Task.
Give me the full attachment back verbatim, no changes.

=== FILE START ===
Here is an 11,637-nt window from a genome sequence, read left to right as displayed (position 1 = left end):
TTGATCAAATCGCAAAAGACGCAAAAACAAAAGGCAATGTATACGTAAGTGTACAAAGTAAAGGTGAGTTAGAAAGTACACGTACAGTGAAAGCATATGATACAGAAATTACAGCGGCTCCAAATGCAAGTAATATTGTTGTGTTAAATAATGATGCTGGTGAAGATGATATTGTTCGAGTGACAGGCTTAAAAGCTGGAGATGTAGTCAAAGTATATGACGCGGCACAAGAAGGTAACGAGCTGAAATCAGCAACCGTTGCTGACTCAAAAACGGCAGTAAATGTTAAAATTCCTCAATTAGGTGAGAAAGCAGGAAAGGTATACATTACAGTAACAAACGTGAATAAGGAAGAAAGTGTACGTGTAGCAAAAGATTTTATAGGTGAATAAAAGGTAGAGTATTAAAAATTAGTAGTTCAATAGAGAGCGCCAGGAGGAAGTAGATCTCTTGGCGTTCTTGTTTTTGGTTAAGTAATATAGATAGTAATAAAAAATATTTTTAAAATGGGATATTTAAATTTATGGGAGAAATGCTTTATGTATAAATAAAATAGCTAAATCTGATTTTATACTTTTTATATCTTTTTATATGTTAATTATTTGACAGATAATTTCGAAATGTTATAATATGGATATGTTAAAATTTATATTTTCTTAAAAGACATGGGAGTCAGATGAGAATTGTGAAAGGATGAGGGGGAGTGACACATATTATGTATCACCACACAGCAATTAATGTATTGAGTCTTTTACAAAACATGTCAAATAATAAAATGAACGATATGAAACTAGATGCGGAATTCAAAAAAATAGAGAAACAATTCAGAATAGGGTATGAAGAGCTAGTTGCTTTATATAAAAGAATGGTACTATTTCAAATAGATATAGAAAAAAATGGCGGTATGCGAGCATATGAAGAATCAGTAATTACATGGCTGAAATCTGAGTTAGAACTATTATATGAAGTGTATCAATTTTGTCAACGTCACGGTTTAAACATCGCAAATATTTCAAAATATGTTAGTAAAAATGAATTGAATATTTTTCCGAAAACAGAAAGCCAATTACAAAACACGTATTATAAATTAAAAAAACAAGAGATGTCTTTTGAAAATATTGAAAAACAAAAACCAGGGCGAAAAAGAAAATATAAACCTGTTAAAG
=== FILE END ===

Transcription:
Here is an 11,637-nt window from a genome sequence, read left to right as displayed (position 1 = left end):
TTGATCAAATCGCAAAAGACGCAAAAACAAAAGGCAATGTATACGTAAGTGTACAAAGTAAAGGTGAGTTAGAAAGTACACGTACAGTGAAAGCATATGATACAGAAATTACAGCGGCTCCAAATGCAAGTAATATTGTTGTGTTAAATAATGATGCTGGTGAAGATGATATTGTTCGAGTGACAGGCTTAAAAGCTGGAGATGTAGTCAAAGTATATGACGCGGCACAAGAAGGTAACGAGCTGAAATCAGCAACCGTTGCTGACTCAAAAACGGCAGTAAATGTTAAAATTCCTCAATTAGGTGAGAAAGCAGGAAAGGTATACATTACAGTAACAAACGTGAATAAGGAAGAAAGTGTACGTGTAGCAAAAGATTTTATAGGTGAATAAAAGGTAGAGTATTAAAAATTAGTAGTTCAATAGAGAGCGCCAGGAGGAAGTAGATCTCTTGGCGTTCTTGTTTTTGGTTAAGTAATATAGATAGTAATAAAAAATATTTTTAAAATGGGATATTTAAATTTATGGGAGAAATGCTTTATGTATAAATAAAATAGCTAAATCTGATTTTATACTTTTTATATCTTTTTATATGTTAATTATTTGACAGATAATTTCGAAATGTTATAATATGGATATGTTAAAATTTATATTTTCTTAAAAGACATGGGAGTCAGATGAGAATTGTGAAAGGATGAGGGGGAGTGACACATATTATGTATCACCACACAGCAATTAATGTATTGAGTCTTTTACAAAACATGTCAAATAATAAAATGAACGATATGAAACTAGATGCGGAATTCAAAAAAATAGAGAAACAATTCAGAATAGGGTATGAAGAGCTAGTTGCTTTATATAAAAGAATGGTACTATTTCAAATAGATATAGAAAAAAATGGCGGTATGCGAGCATATGAAGAATCAGTAATTACATGGCTGAAATCTGAGTTAGAACTATTATATGAAGTGTATCAATTTTGTCAACGTCACGGTTTAAACATCGCAAATATTTCAAAATATGTTAGTAAAAATGAATTGAATATTTTTCCGAAAACAGAAAGCCAATTACAAAACACGTATTATAAATTAAAAAAACAAGAGATGTCTTTTGAAAATATTGAAAAACAAAAACCAGGGCGAAAAAGAAAATATAAACCTGTTAAAG